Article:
More information about Gray and her new book are available on her website, http://www.socraticparenting.com/. Excerpts are available on her publisher's website, http://www.luminisbooks.com.
 

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  1. For many years this young man was "family" being my cousin's son. Then he decided to ignore my existence and that of my daughter who was very hurt by his actions after growing up admiring, Jason. Glad he is doing well, as for his opinion, if you care so much you wouldn't ignore the feelings of those who cared so much about you for years, Jason.

  2. Good riddance to this dangerous activist judge

  3. What is the one thing the Hoosier legal status quo hates more than a whistleblower? A lawyer whistleblower taking on the system man to man. That must never be rewarded, must always, always, always be punished, lest the whole rotten tree be felled.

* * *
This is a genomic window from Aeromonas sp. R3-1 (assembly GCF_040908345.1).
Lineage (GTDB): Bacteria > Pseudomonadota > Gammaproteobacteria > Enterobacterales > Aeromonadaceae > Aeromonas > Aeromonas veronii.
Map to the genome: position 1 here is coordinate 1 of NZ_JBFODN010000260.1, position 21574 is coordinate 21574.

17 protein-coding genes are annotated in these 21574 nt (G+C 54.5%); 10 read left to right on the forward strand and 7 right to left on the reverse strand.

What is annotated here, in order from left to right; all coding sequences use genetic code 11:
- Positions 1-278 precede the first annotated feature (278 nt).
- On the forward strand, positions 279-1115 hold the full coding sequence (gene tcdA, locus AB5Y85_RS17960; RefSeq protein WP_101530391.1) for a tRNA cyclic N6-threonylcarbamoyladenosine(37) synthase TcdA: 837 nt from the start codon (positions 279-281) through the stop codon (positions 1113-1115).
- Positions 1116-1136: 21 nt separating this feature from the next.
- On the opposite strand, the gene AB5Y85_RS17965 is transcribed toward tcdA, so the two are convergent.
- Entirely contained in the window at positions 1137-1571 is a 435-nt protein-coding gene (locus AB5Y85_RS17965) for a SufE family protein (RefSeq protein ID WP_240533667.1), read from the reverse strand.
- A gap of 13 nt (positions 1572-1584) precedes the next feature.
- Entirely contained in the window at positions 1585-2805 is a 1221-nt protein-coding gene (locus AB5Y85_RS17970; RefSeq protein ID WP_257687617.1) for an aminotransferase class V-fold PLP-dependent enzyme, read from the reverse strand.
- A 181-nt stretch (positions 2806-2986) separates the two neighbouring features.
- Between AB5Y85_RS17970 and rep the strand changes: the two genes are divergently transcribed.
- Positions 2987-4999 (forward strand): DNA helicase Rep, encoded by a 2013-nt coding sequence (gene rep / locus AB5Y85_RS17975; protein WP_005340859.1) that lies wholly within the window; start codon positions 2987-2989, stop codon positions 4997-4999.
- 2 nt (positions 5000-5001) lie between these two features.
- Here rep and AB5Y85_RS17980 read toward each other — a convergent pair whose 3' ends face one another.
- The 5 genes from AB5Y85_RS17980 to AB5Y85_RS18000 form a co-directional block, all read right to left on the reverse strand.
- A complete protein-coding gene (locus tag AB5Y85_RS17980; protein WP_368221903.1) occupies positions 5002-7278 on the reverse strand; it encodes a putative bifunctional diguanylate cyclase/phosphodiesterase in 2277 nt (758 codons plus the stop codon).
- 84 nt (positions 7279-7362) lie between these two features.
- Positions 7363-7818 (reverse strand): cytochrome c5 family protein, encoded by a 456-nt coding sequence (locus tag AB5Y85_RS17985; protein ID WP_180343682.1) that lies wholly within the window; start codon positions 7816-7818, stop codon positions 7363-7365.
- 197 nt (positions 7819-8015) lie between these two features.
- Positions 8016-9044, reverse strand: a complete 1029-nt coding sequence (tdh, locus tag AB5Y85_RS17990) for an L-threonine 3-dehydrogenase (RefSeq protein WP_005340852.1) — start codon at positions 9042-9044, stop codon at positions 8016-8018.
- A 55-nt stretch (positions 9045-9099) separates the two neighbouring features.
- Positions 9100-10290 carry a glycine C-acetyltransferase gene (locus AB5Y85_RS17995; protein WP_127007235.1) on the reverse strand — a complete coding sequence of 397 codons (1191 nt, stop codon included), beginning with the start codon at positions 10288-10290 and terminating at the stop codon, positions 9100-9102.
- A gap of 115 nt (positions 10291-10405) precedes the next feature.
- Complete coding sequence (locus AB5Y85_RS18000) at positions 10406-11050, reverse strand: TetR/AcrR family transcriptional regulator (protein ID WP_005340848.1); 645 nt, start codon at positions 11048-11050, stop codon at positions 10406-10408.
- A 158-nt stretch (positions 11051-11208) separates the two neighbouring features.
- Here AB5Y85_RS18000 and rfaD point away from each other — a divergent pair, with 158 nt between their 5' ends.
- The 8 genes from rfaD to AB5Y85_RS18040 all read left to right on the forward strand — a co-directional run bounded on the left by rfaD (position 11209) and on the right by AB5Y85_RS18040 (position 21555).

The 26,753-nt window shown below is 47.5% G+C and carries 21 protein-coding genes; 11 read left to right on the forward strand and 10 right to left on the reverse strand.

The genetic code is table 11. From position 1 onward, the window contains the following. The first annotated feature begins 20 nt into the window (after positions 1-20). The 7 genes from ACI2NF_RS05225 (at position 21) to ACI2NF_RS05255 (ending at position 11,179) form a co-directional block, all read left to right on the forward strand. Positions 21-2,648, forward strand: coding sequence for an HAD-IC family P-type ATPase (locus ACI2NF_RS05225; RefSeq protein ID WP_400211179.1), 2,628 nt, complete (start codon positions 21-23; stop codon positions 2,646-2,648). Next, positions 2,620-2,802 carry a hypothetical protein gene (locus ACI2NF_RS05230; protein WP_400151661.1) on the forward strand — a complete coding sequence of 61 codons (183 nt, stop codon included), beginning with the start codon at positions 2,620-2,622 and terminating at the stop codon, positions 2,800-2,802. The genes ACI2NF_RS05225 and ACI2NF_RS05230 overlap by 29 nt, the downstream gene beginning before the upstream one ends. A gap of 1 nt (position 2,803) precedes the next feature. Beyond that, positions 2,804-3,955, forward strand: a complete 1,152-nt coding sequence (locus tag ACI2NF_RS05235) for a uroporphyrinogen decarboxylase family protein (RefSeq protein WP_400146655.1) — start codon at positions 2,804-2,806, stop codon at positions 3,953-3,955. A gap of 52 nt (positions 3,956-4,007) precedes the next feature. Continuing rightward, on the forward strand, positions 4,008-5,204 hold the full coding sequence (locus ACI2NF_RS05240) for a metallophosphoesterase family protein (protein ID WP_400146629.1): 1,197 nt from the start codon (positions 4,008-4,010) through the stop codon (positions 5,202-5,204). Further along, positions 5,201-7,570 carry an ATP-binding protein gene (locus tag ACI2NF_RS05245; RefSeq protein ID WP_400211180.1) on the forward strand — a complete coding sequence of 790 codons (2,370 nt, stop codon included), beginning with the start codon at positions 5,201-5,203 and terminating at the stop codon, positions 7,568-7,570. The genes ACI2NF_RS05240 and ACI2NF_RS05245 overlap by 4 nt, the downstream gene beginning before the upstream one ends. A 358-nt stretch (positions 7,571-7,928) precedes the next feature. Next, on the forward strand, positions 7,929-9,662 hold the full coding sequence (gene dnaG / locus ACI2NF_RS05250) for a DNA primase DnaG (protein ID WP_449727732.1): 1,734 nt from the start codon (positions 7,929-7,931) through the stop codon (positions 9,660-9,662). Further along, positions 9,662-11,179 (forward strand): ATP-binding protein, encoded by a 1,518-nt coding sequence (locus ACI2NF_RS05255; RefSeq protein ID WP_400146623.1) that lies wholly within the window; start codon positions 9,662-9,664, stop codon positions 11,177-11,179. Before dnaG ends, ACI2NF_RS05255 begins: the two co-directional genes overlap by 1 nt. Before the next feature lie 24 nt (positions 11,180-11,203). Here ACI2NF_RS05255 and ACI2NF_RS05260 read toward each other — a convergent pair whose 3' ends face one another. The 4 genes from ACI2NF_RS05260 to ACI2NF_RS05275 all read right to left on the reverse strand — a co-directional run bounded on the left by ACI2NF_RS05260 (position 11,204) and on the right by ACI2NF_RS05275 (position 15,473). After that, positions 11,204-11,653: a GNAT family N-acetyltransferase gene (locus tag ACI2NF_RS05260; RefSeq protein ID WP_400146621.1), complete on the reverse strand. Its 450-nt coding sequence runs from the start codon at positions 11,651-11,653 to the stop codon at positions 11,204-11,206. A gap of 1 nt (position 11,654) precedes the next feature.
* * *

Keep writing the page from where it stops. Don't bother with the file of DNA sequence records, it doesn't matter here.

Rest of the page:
4. I want to post this to keep this tread alive and hope more of David's former clients might come forward. In my case, this coward of a man represented me from June 2014 for a couple of months before I fired him. I knew something was wrong when he blatantly lied about what he had advised me in my contentious and unfortunate divorce trial. His impact on the proceedings cast a very long shadow and continues to impact me after a lengthy 19 month divorce. I would join a class action suit.

  5. The dispute in LB Indiana regarding lake front property rights is typical of most beach communities along our Great Lakes. Simply put, communication to non owners when visiting the lakefront would be beneficial. The Great Lakes are designated navigational waters (including shorelines). The high-water mark signifies the area one is able to navigate. This means you can walk, run, skip, etc. along the shores. You can't however loiter, camp, sunbath in front of someones property. Informational signs may be helpful to owners and visitors. Our Great Lakes are a treasure that should be enjoyed by all. PS We should all be concerned that the Long Beach, Indiana community is on septic systems.